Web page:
I lay down again among the dead bodies. It was three days after the killings, so the bodies stank. The militia would pass by without entering the room, and dogs would come to eat the bodies. I lived there for 43 days. . . Valentine, Tutsi survivor of the Rwanda genocide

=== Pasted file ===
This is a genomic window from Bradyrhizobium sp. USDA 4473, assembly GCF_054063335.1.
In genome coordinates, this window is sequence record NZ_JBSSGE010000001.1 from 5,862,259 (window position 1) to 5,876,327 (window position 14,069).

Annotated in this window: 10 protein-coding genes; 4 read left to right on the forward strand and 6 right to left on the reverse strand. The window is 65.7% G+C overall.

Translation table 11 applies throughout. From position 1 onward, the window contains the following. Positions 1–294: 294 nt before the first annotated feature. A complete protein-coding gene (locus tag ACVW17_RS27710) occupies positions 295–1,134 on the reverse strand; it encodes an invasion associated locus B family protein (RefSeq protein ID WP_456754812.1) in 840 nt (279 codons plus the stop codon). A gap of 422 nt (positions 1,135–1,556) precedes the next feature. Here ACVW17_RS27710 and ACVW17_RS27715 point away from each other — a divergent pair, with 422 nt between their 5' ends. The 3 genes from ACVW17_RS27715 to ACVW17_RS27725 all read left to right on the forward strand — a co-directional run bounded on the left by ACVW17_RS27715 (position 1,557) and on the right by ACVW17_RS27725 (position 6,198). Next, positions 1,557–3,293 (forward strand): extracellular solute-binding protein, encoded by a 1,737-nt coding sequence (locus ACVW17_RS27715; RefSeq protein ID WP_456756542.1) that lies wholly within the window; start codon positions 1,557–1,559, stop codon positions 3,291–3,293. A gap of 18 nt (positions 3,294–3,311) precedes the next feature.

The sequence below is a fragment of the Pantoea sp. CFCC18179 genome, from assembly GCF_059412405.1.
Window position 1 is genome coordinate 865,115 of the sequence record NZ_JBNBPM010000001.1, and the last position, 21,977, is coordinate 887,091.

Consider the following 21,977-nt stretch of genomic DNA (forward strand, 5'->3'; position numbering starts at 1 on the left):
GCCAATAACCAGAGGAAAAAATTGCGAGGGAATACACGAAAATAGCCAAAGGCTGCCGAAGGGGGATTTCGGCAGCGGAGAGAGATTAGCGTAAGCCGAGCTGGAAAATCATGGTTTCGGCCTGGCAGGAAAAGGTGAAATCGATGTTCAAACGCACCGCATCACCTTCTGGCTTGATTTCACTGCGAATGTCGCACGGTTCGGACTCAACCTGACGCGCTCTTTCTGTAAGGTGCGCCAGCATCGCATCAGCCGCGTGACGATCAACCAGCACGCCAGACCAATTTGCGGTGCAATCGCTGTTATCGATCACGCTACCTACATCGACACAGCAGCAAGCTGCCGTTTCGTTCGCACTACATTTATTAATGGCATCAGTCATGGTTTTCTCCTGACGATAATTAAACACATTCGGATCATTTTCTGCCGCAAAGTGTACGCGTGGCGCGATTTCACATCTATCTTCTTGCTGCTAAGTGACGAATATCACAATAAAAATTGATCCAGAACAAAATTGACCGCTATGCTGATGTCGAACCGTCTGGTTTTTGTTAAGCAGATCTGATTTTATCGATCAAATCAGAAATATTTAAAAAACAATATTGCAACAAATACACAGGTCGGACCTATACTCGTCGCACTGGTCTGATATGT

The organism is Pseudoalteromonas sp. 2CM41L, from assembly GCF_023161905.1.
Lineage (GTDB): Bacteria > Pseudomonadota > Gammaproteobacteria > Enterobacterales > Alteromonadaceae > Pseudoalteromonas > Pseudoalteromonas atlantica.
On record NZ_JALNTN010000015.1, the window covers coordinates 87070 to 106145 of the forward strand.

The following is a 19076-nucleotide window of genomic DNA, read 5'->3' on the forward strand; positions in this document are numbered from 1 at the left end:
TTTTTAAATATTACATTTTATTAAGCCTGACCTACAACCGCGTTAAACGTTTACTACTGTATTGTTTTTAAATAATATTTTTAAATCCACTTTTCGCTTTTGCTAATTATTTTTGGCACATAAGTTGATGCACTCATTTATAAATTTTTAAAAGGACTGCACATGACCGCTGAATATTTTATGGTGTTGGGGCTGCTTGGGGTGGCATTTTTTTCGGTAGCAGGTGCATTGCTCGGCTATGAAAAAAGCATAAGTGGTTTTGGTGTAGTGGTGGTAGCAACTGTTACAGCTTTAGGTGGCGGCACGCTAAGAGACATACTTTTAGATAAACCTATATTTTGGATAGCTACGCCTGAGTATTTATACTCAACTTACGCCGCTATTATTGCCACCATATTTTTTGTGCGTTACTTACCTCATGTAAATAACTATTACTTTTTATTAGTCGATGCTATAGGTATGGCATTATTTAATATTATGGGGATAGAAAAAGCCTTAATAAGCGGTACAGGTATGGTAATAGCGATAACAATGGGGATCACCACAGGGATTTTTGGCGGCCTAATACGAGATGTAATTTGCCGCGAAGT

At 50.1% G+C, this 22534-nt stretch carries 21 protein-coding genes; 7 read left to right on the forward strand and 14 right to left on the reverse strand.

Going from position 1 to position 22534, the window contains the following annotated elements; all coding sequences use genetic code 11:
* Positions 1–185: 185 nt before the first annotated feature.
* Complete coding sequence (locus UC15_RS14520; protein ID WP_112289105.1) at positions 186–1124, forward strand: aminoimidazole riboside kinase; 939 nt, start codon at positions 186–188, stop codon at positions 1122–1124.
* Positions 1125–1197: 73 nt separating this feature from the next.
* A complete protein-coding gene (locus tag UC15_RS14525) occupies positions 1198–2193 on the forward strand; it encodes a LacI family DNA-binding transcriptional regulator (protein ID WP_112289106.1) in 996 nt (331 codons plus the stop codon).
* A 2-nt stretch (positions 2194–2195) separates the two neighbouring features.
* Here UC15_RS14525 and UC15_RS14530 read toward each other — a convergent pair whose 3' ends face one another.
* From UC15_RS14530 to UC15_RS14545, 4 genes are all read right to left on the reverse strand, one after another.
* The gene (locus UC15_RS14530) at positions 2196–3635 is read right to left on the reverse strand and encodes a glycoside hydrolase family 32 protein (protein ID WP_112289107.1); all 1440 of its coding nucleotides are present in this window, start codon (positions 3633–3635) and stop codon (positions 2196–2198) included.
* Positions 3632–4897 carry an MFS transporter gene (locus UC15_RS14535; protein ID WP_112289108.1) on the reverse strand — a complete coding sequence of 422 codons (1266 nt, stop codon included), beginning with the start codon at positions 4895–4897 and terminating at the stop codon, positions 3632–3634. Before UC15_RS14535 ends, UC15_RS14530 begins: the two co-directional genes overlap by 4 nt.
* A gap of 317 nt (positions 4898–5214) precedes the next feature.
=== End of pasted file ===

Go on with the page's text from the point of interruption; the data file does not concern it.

The history of pre and post colonial politics in Rwanda is complex and tortuous and ultimately led to a devastating genocide in which over a million people died. There have been several genocide attempts between the two main groups of Hutus and Tutsis, but the last horrific bout, in which 10 000 people a day were killed over 100 days, was so wanton, depraved and vicious it’s difficult for even the most detached to contemplate. The Kigali Memorial Centre was opened on the 10th Anniversary of the Rwandan Genocide, in April 2004. The centre is built on a site where over 250,000 people are buried. These graves are a horrific reminder of the cost of ignorance and a permanent memorial to those who fell victim to the genocide. It serves as a place to grieve those who were lost and to wonder at man’s consistent inhumanity to man. A visit here is a moving, often bewildering experience and an important way to understand the sheer courage and resilience of the people of this beautiful, tiny nation.